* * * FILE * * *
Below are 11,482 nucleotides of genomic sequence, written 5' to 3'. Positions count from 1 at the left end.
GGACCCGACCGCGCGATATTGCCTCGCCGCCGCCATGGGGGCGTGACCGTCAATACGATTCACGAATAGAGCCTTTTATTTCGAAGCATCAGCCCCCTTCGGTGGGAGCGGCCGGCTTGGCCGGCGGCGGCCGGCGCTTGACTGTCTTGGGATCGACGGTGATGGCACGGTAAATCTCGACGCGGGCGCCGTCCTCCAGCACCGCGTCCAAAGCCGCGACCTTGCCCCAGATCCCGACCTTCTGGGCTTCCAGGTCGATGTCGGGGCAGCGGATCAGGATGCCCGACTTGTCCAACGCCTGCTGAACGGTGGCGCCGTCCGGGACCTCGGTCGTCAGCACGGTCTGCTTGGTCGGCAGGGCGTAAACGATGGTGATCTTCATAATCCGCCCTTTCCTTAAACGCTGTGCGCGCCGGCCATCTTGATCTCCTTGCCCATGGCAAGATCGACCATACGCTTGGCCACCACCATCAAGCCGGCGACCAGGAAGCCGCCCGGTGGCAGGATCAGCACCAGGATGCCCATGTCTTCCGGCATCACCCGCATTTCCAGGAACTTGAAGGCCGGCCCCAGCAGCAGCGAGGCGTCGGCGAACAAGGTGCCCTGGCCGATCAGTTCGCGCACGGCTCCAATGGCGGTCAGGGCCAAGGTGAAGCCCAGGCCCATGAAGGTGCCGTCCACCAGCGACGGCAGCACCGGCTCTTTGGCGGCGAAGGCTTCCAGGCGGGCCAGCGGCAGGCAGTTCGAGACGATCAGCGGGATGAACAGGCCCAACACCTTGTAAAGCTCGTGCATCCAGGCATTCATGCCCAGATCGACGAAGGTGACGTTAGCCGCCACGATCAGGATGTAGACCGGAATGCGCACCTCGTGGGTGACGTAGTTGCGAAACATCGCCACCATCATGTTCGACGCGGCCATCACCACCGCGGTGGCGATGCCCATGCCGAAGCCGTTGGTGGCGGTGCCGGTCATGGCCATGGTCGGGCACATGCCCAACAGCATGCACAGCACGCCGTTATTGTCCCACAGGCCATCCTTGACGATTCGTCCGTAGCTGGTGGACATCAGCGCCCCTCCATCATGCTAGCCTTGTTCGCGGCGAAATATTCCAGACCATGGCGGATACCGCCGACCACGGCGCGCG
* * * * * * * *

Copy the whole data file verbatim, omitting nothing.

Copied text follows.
Below are 11,482 nucleotides of genomic sequence, written 5' to 3'. Positions count from 1 at the left end.
GGACCCGACCGCGCGATATTGCCTCGCCGCCGCCATGGGGGCGTGACCGTCAATACGATTCACGAATAGAGCCTTTTATTTCGAAGCATCAGCCCCCTTCGGTGGGAGCGGCCGGCTTGGCCGGCGGCGGCCGGCGCTTGACTGTCTTGGGATCGACGGTGATGGCACGGTAAATCTCGACGCGGGCGCCGTCCTCCAGCACCGCGTCCAAAGCCGCGACCTTGCCCCAGATCCCGACCTTCTGGGCTTCCAGGTCGATGTCGGGGCAGCGGATCAGGATGCCCGACTTGTCCAACGCCTGCTGAACGGTGGCGCCGTCCGGGACCTCGGTCGTCAGCACGGTCTGCTTGGTCGGCAGGGCGTAAACGATGGTGATCTTCATAATCCGCCCTTTCCTTAAACGCTGTGCGCGCCGGCCATCTTGATCTCCTTGCCCATGGCAAGATCGACCATACGCTTGGCCACCACCATCAAGCCGGCGACCAGGAAGCCGCCCGGTGGCAGGATCAGCACCAGGATGCCCATGTCTTCCGGCATCACCCGCATTTCCAGGAACTTGAAGGCCGGCCCCAGCAGCAGCGAGGCGTCGGCGAACAAGGTGCCCTGGCCGATCAGTTCGCGCACGGCTCCAATGGCGGTCAGGGCCAAGGTGAAGCCCAGGCCCATGAAGGTGCCGTCCACCAGCGACGGCAGCACCGGCTCTTTGGCGGCGAAGGCTTCCAGGCGGGCCAGCGGCAGGCAGTTCGAGACGATCAGCGGGATGAACAGGCCCAACACCTTGTAAAGCTCGTGCATCCAGGCATTCATGCCCAGATCGACGAAGGTGACGTTAGCCGCCACGATCAGGATGTAGACCGGAATGCGCACCTCGTGGGTGACGTAGTTGCGAAACATCGCCACCATCATGTTCGACGCGGCCATCACCACCGCGGTGGCGATGCCCATGCCGAAGCCGTTGGTGGCGGTGCCGGTCATGGCCATGGTCGGGCACATGCCCAACAGCATGCACAGCACGCCGTTATTGTCCCACAGGCCATCCTTGACGATTCGTCCGTAGCTGGTGGACATCAGCGCCCCTCCATCATGCTAGCCTTGTTCGCGGCGAAATATTCCAGACCATGGCGGATACCGCCGACCACGGCGCGCG